They All Laughed, 1981 (Ben Gazzara/John Ritter) Moon Pictures
“Do you always look sexy when you’re running late? I guess I’ll have to keep you tardy.”
They All Laughed is a sad child of a movie. Full of potential and interesting characters, but ultimately a waste of time that throws ten million dollars to the wind. Let’s put that money in the briefcase and then go out on the balcony and toss it out into the Hudson. It couldn’t be helped as you’ll discover later. I think Peter Bogdanovich’s biggest mistake is to spend too much time creating an (albeit fantastic) atmosphere inside a confusing story.
For most of the movie’s running time, the characters are walking around all over Manhattan while other characters follow them and take notes on their activities. I was dreading this was going to turn into I Heart Huckabees, but thankfully I was spared. No movie could be that bad. From what I can gather, Ben Gazzara is a divorced private detective with two precocious daughters (Bogdanovich’s actual daughters) who are about as clever as their dad.
I like when children take on the characteristics of their parents. Not Peter in this case but Gazzara, who must’ve spent some time with them before shooting began. I can’t blame Bogdanovich for casting his daughters. I’ve done the same. Mostly because I love my daughter’s face. Ben’s job is to spy on the wife (Audrey Hepburn) of a wealthy industrialist.
John Ritter plays Charles, a bumbling, four-eyed bag of neuroses who is also, inexplicably, a private detective, and his job is to keeps tabs on beautiful blonde, Dolores (Dorothy Stratten). Ritter seems to be working the “charming, befuddled” angle of his character, while Ben is effortless with women. So effortless he has to juggle his relationships.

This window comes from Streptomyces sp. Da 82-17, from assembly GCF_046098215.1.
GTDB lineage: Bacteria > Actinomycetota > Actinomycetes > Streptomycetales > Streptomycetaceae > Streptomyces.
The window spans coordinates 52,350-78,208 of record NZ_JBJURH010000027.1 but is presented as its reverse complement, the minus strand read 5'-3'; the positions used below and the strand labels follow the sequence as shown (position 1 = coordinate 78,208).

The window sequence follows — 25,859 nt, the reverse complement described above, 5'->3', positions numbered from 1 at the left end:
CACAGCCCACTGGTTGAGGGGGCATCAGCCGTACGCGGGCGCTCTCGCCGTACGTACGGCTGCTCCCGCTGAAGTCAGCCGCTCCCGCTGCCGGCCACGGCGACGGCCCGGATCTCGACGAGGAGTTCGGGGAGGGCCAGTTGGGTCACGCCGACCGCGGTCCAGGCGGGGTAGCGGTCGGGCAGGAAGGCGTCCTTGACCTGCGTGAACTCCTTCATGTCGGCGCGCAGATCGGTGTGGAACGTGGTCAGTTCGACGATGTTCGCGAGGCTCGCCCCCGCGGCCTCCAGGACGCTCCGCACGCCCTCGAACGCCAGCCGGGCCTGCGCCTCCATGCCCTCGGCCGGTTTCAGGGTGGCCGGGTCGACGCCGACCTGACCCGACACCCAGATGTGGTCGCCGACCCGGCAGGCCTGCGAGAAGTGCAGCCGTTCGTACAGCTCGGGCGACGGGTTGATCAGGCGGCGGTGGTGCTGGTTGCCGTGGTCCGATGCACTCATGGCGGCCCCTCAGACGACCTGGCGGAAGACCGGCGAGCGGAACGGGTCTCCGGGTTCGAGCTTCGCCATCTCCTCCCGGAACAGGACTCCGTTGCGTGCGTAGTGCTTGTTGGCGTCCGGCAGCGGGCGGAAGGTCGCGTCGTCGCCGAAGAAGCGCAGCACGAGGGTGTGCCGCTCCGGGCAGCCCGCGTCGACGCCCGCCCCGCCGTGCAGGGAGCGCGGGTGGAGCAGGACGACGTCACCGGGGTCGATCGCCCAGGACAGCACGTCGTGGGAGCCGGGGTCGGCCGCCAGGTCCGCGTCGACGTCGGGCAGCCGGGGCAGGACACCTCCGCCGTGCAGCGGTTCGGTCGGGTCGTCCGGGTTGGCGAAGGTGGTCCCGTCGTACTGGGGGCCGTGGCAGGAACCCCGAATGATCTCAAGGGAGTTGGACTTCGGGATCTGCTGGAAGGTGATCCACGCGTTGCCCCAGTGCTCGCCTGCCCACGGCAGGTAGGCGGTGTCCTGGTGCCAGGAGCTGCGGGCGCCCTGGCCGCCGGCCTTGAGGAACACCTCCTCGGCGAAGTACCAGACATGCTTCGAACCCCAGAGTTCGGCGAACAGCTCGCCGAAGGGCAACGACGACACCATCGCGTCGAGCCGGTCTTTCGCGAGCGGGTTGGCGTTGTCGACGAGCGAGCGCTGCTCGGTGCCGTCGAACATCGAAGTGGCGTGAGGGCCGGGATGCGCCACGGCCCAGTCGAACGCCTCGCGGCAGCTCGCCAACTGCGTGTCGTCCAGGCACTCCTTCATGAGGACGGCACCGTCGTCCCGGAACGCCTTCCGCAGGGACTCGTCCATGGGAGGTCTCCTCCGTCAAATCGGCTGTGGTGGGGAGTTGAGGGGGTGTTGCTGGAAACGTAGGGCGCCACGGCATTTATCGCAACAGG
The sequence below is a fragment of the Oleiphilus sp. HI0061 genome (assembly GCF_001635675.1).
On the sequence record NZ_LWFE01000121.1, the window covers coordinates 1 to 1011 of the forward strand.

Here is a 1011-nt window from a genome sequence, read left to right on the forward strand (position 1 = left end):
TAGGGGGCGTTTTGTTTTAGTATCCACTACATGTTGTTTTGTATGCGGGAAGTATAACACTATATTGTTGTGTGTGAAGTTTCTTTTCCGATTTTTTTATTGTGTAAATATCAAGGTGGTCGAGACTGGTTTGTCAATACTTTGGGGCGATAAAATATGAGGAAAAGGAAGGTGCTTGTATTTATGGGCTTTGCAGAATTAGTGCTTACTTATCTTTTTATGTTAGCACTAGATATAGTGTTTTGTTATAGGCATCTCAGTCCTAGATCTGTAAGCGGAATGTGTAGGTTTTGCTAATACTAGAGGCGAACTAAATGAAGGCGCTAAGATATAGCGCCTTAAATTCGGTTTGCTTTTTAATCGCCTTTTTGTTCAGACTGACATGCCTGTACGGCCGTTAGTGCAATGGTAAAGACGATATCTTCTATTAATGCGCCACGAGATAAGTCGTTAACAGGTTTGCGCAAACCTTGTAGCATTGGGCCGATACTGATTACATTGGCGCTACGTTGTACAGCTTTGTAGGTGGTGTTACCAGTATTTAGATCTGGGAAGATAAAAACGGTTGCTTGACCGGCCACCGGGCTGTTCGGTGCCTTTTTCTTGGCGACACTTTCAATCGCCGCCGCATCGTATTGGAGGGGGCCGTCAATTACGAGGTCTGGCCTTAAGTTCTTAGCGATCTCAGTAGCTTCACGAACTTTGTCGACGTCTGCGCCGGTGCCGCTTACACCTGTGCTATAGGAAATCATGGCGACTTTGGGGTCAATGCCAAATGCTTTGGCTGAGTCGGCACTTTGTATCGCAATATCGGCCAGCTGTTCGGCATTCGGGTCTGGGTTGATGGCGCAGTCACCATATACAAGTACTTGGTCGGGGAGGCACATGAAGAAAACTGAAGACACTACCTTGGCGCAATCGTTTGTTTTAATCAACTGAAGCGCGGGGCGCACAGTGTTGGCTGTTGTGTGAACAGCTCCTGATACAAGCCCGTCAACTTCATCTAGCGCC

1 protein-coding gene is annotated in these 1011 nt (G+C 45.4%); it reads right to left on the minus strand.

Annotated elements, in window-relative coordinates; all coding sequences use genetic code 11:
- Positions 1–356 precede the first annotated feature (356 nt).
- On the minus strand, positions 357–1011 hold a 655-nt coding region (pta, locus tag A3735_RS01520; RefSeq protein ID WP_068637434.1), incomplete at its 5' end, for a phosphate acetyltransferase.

He courts a hot cab driver (Patti Hansen) while having an affair with country singer Colleen Camp (who does her own singing). Meanwhile Ritter’s like a less confident Jack Tripper as well as a surrogate for Bogdanovich (he even wears his glasses), who fell in love with Stratten during filming, much as Ritter’s character does in the movie. Meanwhile Ben (and fellow private eye Arthur played by co-writer Blaine Novak) stalk Audrey to a midtown arcade with her son.
To his credit, Ben does tell her he’s being paid to follow her. They strike up a friendship, but frankly there isn’t enough of Audrey in this movie. Gazzara and Hepburn have wonderful chemistry. Interesting when you consider they were in a relationship that had ended prior to shooting. I don’t quite know what the movie is trying to be. There are some humorous moments, but the dialogue isn’t written for humor, but rather a kind of old-fashioned lyrical noir poetry.
In fact, if you remove the references to marijuana, the movie could’ve been made in the ’40s or ’50s as a kind of screwball comedy. Ritter is, and always was, an excellent physical comedian. There’s a funny bit where he knocks over a mannequin in a shoe shop and attempts to apologize to it. I love the look of New York in 1981, and I like that the movie is a product of its time.
At times, They All Laughed is chaotic and romantic, smothered in anachronism and laced with country music; the kind of music you wouldn’t expect to hear in Manhattan, unless you take into account that country/western bars were popping up all over the island at the time. Stratten is very easy on the eyes, but she isn’t given much to do beyond looking gorgeous in every shot.
I wonder how They All Laughed would’ve performed at the box office if there wasn’t a tragedy connected to the production. Shortly after finishing her scenes, Stratten returned to her home in Los Angeles where she was going through a bitter divorce from her husband, Paul Snider. Snider murdered her before taking his own life. Stratten’s murder destroyed Bogdanovich and made the movie impossible to sell to a distributor.
Bogdanovich distributed the movie himself, but most exhibitors refused to show it. He wouldn’t make another movie until Mask in 1985. Bogdanovich died in 2022 from complications related to Parkinson’s disease. Although his career was fraught with unusual missteps, he helped define cinema in the ’70s and ’80s and was enormously influential in the careers of many prominent filmmakers. They All Laughed is an alluring gem filled with interesting flaws, but it remains a sad child of a movie.